Three Practices Used in Ready-to-Wear You Might Not Want to Use at Home


Except for the rich greens of the heathered yarn, the wool jersey above is very close to what William Lee might have knitted on his invention, the knitting frame.

Knitting frame, exhibited at the Framework Knitters' Museum in Ruddington, England. Photo credit: John Beniston at en.wikipedia, CC BY-SA 3.0, Link

Soon after the invention of this precursor to the knitting machine, cut and sew knitwear (made from yardage produced on a knitting frame) gained a reputation for being poorly made and not as desirable as fully fashioned sweaters. In those early years full fashioning (shaping the garment with a series of knitted increases and decreases) could only be accomplished with hand knitting.

Though most ready-to-wear (RTW) full fashioned sweaters are now knitted in factories on industrial machines, factory-made cut and sew sweaters still have the reputation of being cheaply made. Some of the time the reputation is deserved, but quality sweater making, where the cutting and sewing is used strategically, does exist. Handmade sweaters, of course, are still highly valued today.

(There’s also another industrial knitting technique currently used to produce sweaters. Special advanced machines can produce knitwear in one piece with few or no seams. Sometimes referred to as 3D knitting, this category of knitting was first introduced by the Japanese company Shima Seiki under the trademarked name of wholegarment knitting.)

Making a cut and sew sweater at home is another story. It’s not really the same as factory produced cut and sew. You do it your way! Make it quickly and easily on the overlocker, or sew with great attention to detail and clean finishes. The latter is especially good when using a luxurious fabric or if fit is crucial. You can also use any combination of these methods in the same garment.

While many industrial cut and sew techniques easily transfer to home sewing, here are three practices used in RTW production that I don’t usually use on my own sweaters.

The Neckband Seam on the Side

Ever notice how there’s almost always a seam on the left side of the neckband on a cut and sew sweater? It’s because of the way they're constructed at the factory. The neckband is attached after the right shoulder is sewn but before the left shoulder is sewn. A neckband can be quickly attached this way, because the sewing is practically in a straight run. It’s very efficient and that seam on the left side becomes a continuation of the shoulder seam. Nice.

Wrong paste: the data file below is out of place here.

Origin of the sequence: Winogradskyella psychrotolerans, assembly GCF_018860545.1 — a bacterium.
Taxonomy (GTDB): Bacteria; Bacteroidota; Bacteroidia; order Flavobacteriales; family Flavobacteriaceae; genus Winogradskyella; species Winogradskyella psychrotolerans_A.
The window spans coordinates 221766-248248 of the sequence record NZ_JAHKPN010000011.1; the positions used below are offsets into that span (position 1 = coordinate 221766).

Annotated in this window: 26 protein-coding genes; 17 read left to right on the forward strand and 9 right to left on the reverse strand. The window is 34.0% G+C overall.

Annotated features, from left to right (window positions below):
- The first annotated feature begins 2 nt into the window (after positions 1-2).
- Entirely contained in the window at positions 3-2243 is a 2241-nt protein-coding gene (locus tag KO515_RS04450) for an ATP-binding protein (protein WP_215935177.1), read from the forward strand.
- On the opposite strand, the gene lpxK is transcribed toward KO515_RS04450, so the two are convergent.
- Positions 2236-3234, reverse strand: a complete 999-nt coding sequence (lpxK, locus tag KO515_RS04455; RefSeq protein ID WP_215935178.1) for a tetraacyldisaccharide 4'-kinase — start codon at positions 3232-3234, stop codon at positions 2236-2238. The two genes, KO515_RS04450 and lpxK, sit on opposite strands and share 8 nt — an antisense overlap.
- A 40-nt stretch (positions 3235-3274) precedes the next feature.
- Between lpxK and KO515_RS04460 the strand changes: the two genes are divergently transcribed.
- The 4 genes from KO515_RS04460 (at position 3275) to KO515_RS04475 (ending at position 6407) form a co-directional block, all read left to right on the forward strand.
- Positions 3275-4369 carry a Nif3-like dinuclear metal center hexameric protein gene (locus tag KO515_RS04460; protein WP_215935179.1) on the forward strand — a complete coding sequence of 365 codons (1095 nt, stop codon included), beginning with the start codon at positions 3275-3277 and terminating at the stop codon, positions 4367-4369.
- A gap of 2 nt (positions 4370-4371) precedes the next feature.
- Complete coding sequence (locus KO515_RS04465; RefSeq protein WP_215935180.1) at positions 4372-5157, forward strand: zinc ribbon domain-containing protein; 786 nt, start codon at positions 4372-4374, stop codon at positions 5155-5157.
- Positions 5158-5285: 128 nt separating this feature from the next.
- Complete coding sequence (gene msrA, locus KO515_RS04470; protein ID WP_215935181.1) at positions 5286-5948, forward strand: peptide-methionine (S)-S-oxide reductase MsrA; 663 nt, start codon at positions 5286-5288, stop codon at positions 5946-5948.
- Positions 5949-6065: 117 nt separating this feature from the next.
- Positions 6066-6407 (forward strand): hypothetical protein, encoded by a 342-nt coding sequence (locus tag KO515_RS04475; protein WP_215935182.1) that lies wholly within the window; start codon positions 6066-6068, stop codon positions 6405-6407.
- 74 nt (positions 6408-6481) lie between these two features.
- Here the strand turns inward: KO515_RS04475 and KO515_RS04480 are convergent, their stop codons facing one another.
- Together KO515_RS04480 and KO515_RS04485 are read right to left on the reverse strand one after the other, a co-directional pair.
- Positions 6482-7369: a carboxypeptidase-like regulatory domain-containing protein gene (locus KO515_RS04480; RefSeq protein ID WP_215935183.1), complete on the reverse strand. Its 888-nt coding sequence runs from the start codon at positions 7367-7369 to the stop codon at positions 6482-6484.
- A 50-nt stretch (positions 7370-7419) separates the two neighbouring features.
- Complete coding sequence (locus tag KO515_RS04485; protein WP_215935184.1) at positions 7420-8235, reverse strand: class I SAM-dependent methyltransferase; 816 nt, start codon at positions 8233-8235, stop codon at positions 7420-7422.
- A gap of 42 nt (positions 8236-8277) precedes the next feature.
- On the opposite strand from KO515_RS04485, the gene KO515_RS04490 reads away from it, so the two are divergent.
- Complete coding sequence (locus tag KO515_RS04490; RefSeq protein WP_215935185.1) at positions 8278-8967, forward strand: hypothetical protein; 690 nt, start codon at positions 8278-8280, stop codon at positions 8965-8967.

Nice, except that I rarely make my sweaters this way. I find that since I’m usually stretching the neckband to fit the neckline, I get a more evenly distributed band by dividing my band and neckline in fourths and placing the neckband seam in the back. (See video at end of that post.) If I’m doing a v-neck, I place the seam at the front v. Also, I love the look of bulky knits and I’ve learned to love working with them. Avoiding a major intersection of bulk in such a visible place is always my goal.

Neckband seams on sweaters

Sewing Sleeves in Flat

I love sewing sleeves in flat as is done in production sewing of sweaters. With this method, after the second shoulder is sewn and before the side seams are sewn, each sleeve is attached to the garment at the top. The underarm seam and side seams are then sewn in one run from cuff to hem.



However, if I’m unsure of fit when working with an unfamiliar fabric or a totally new pattern I’ll sew up the side seams with a basting stitch first and check the fit before the sleeves are attached. I always baste with garment colored thread so I don’t need to remove stitches if the sweater fits. Then, with side seams sewn, once I'm happy with the fit, I set in my sleeves.

<rant> Are any flat pattern makers who make commercial sweater patterns specifically for home sewists reading this? Some of you put far too much ease in the sleeve cap. It’s truly not needed for a sweater knit. Really! Unless it’s a design for puffy sleeves, sweaters don’t require ease in the sleeve cap. There. I said it. Thank you for listening. Feel free to email me to discuss further. </rant>

The Three-Eighths Inch Seam Allowance

I’m willing to use the three-eighths inch seam allowance only on certain types of sweater knits: anything that doesn’t fray too much like a relatively stable double knit jacquard (perhaps in wool). Some people do just fine with ⅜ inch seam allowances, I know, and it’s used successfully in industry. But my advice for anyone new to cutting and sewing sweater knits is to increase the seam allowance to one-half inch or more. For one thing, sewing close to the edge can result in rippling seams when using particular fabrics and sewing machines. If your fabric tends to fray and you need to make adjustments that involve unpicking a seam more than once, your entire seam allowance can become a bunch of scraggly, unknitted threads. Honestly, this has never happened to me because... I take precautions. But it can happen! Be kind to yourself. Increase a ⅜ inch seam allowance before you cut.

I know that making a garment look like ready-to-wear is the goal for some sewists. I say learn from professionally made garments but, when you can, take time for fitting and careful construction. You may just find your sweater looking better than ready-to-wear.

Further Reading


Learning the Skills

My online workshop How to Cut and Sew a Sweater will be open for registration again soon. It's the only online course of its kind. I teach students to evaluate the properties of the sweater knit fabric, choose the sewing pattern, then cut and sew, fitting the sweater along the way.  Click for further information.

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